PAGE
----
Until recently, the words autobiography and memoir were distinctly separate, though similar, words that described the first-person, written depiction of the author’s life. For hundreds of years, as the popularity of sharing life stories has grown, the two forms have co-existed in playful harmony.
If you’re reading this post, chances are you might be confused about the similarity between these two terms. It seems that people these days often use the two words interchangeably – a real disservice to the form and function of the delicate, but mighty, memoir. Well, fear not, gentle reader, because today is the day that the record will be set straight, once and for all, about the memoir and why it deserves its own place in everyone’s vocabulary!
If we are going to investigate the difference between these two types of story, it’s best to begin at the beginning, which, of course, is the basic structure of the memoir. Unlike its autobiographical counter-part, which could span an entire lifetime, the memoir is a narrower, more personal, approach to the story of its writer’s life. Consider the memoir as a series of snapshot from an entire photo album or a few scenes from a full-length movie.
Being narrower does not necessarily mean less content. The benefit of a memoir is that the story can be more focused on a certain aspect or significant event of the writer’s life. This will allow the writer more opportunity to reflect on the emotional aspects of their life rather than just the straight facts without creating a book that could rival the Greek epics. The memoir has been a vehicle for written accounts of wars by soldiers, businesses by CEOs, tell-alls by celebrities and much, much more!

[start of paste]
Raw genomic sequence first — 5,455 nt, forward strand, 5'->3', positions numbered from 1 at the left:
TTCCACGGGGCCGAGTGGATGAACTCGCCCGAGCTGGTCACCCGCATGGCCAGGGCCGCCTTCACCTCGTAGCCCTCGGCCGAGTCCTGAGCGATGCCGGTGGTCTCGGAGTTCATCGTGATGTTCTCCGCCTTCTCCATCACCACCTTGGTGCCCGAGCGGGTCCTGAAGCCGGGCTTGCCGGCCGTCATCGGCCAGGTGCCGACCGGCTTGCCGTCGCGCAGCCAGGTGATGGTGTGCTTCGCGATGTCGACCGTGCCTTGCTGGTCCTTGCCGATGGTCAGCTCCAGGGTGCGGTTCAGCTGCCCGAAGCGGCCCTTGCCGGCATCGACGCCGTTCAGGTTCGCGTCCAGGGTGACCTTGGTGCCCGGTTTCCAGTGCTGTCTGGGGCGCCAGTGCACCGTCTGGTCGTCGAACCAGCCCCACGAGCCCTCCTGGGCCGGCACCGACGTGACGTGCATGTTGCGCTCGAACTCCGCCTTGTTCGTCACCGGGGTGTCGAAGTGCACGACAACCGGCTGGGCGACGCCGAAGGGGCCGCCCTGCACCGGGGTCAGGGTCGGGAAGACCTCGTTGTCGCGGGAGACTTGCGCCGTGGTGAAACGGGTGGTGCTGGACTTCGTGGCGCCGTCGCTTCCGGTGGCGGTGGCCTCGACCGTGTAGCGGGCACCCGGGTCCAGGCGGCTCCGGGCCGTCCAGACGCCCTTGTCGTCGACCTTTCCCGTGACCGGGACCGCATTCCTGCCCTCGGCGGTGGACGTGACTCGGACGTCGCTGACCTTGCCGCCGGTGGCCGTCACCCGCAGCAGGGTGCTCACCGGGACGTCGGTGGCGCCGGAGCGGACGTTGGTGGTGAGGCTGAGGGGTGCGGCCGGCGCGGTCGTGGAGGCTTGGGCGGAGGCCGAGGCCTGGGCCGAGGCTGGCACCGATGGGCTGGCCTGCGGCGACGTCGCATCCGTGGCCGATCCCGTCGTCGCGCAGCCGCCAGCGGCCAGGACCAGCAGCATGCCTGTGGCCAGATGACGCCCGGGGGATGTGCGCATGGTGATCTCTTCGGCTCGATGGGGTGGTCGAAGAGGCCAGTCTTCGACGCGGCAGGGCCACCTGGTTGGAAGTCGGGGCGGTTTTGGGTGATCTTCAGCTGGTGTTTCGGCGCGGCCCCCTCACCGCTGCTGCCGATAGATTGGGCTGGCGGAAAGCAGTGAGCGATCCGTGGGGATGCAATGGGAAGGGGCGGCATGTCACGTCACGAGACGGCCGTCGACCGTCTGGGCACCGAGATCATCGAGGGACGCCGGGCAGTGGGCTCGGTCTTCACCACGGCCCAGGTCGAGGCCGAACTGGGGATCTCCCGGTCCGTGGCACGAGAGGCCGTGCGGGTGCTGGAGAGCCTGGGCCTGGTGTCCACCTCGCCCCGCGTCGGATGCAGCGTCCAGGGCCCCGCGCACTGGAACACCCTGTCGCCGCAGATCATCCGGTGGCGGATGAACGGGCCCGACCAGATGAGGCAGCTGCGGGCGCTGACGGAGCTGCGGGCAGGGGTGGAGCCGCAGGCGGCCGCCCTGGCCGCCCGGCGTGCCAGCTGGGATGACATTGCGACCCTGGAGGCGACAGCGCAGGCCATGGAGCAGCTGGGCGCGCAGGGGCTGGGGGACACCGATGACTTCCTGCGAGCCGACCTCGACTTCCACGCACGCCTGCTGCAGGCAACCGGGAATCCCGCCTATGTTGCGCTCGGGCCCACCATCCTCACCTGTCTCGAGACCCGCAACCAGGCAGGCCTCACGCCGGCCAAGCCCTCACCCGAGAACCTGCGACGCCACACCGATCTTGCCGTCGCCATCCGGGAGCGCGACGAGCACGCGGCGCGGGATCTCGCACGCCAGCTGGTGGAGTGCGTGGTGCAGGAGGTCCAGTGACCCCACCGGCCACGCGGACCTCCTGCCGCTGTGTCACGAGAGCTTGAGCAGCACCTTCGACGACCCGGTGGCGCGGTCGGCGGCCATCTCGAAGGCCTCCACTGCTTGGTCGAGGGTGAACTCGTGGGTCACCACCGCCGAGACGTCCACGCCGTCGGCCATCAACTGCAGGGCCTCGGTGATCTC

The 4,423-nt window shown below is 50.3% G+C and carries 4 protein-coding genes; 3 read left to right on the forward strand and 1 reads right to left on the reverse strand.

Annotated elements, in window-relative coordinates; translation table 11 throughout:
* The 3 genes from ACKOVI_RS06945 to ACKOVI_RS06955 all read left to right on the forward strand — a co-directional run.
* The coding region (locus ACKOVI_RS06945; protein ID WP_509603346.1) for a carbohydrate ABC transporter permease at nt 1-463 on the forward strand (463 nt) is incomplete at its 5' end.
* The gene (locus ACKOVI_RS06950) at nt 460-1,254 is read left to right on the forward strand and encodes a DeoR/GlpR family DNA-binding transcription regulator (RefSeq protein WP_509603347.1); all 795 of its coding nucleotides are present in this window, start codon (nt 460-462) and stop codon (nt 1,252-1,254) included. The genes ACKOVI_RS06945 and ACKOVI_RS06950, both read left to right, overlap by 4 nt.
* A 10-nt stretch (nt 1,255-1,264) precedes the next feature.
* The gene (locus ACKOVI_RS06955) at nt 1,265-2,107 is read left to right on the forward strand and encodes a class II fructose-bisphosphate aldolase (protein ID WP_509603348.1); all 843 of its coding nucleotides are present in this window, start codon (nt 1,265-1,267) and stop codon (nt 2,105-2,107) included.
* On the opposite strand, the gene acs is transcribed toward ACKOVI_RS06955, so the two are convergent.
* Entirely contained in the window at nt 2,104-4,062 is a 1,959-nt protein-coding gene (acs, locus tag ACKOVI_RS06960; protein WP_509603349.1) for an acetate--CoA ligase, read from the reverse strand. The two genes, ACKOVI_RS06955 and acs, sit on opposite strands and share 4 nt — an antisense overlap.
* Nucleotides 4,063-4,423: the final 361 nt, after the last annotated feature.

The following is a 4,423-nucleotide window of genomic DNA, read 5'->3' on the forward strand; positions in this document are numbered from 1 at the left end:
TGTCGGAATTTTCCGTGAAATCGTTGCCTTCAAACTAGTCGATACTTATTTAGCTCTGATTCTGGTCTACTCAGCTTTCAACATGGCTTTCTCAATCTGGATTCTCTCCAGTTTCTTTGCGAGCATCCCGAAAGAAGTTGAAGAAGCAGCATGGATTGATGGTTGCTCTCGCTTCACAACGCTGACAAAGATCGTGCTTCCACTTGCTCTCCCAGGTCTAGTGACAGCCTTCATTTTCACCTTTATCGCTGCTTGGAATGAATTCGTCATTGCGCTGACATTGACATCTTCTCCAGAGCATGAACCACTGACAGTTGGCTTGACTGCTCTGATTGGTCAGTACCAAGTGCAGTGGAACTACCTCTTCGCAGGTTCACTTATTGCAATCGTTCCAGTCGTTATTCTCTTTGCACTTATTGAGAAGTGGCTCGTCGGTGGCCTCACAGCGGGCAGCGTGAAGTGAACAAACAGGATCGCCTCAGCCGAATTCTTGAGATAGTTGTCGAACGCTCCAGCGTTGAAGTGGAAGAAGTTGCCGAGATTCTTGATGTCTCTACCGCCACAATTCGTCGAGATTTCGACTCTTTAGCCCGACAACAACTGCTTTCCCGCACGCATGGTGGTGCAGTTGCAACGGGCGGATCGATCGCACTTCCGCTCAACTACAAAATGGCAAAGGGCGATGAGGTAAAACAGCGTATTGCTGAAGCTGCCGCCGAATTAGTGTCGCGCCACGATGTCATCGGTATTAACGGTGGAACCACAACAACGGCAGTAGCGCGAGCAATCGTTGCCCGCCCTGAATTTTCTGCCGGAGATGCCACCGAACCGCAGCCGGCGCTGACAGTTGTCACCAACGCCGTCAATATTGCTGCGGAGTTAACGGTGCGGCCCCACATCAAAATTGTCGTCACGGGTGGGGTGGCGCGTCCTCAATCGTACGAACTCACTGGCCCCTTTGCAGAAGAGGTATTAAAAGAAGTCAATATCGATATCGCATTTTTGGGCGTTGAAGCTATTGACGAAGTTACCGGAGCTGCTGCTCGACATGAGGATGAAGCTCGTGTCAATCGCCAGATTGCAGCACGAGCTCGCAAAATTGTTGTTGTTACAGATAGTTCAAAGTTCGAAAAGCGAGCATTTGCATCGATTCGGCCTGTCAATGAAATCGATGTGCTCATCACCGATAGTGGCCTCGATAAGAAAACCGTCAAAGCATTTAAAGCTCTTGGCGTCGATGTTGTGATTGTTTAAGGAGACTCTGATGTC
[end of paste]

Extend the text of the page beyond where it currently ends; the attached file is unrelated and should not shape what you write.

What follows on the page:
The autobiography often includes more intricate details involving the family history and writer’s upbringing that might not necessarily have a direct effect on the major events of their life. This choice is generally for a writer who wants a broader narrative account of their lives or, perhaps, that feels a thorough understanding of their childhood is essential to their life story. This approach benefits from, or is detracted by, the amount of minute detail. This could include: the date and birthplace of your great-great-grandparents, when your grandparents moved to a new town and bought their first house or even the history of your family name.
The choice of whether you want a memoir or an autobiography is entirely up to you and the way that you feel your life will be best represented. If you want to speak about a specific event in your life like Row Smith did with her book, The Earth Moved, depicting her journey of survival after the 2015 Nepal earthquake, then the memoir is a better option for you.
If you want to tell your whole story, or even more, like Brian Tolson did with his book, The Merrybent Kid, then the all-encompassing nature of the autobiography will be a better medium for you. If you are interested in writing it yourself, you can also find out how to write a good biography.
The important thing to remember is that there is a difference!